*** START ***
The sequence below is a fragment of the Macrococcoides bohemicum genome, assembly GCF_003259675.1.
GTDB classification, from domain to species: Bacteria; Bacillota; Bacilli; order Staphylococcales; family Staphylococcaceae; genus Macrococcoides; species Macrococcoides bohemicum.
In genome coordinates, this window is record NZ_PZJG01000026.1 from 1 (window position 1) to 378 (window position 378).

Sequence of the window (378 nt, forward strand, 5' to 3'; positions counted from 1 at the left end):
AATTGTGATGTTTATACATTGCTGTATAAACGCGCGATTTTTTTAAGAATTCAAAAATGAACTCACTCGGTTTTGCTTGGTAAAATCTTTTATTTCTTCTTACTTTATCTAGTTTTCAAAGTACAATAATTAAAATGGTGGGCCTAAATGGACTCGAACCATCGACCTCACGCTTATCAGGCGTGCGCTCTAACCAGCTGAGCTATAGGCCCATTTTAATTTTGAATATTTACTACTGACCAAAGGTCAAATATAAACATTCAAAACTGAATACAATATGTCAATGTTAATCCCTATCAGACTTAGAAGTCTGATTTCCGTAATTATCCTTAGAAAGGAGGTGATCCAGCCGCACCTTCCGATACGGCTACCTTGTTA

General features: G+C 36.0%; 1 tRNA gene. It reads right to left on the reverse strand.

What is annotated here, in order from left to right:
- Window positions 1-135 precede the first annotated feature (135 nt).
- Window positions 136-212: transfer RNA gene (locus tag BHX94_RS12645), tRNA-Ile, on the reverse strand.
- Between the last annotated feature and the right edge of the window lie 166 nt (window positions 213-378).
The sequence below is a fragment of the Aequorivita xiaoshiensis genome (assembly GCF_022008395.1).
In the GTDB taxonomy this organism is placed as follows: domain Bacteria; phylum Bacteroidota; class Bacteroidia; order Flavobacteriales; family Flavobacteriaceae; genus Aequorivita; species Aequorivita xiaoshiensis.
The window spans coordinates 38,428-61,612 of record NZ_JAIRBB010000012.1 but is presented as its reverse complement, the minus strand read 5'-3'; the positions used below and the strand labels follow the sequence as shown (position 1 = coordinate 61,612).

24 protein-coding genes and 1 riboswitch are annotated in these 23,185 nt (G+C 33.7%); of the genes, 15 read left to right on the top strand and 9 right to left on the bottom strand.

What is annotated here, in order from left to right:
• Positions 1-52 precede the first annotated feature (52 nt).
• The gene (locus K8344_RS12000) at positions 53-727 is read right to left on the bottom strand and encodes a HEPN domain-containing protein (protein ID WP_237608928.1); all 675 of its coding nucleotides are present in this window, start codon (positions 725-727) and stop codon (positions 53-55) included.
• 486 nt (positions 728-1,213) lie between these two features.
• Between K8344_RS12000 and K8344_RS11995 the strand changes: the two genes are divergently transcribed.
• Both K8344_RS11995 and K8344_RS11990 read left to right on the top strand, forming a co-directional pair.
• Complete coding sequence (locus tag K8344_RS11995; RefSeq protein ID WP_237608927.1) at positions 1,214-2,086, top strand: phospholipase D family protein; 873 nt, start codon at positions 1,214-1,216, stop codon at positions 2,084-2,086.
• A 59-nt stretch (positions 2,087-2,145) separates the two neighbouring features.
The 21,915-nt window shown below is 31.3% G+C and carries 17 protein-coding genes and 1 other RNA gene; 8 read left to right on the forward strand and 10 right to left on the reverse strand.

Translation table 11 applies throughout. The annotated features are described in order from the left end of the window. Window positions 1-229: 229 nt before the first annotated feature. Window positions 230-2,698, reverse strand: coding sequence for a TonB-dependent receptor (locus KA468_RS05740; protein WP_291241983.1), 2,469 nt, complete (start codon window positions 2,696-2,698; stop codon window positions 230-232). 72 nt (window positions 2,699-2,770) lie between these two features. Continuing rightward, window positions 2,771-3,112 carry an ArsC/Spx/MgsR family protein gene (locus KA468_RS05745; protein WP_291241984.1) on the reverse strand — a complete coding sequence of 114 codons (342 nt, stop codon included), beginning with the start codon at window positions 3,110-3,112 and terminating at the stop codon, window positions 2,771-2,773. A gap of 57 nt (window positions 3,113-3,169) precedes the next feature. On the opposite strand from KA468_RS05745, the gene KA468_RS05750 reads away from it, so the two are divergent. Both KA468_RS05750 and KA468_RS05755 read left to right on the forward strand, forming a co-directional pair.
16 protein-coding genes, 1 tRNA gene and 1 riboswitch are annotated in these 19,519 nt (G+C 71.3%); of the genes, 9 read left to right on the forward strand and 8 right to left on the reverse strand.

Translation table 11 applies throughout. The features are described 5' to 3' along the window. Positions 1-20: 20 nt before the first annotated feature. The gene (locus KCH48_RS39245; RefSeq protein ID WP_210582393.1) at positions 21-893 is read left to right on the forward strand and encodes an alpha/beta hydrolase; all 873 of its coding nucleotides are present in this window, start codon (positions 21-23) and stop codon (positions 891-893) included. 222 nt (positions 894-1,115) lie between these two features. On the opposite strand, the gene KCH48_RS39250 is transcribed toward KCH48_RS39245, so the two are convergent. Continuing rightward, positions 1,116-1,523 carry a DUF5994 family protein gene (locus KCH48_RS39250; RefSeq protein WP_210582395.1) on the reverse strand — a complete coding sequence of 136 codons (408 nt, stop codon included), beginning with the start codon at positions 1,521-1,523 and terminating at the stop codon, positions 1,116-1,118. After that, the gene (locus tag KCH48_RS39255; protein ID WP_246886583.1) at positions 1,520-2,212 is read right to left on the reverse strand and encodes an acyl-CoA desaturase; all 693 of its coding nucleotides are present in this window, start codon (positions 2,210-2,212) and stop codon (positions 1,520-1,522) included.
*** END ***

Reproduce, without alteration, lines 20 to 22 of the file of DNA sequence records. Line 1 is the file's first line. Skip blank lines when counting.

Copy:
• Both K8344_RS11995 and K8344_RS11990 read left to right on the top strand, forming a co-directional pair.
• Complete coding sequence (locus tag K8344_RS11995; RefSeq protein ID WP_237608927.1) at positions 1,214-2,086, top strand: phospholipase D family protein; 873 nt, start codon at positions 1,214-1,216, stop codon at positions 2,084-2,086.
• A 59-nt stretch (positions 2,087-2,145) separates the two neighbouring features.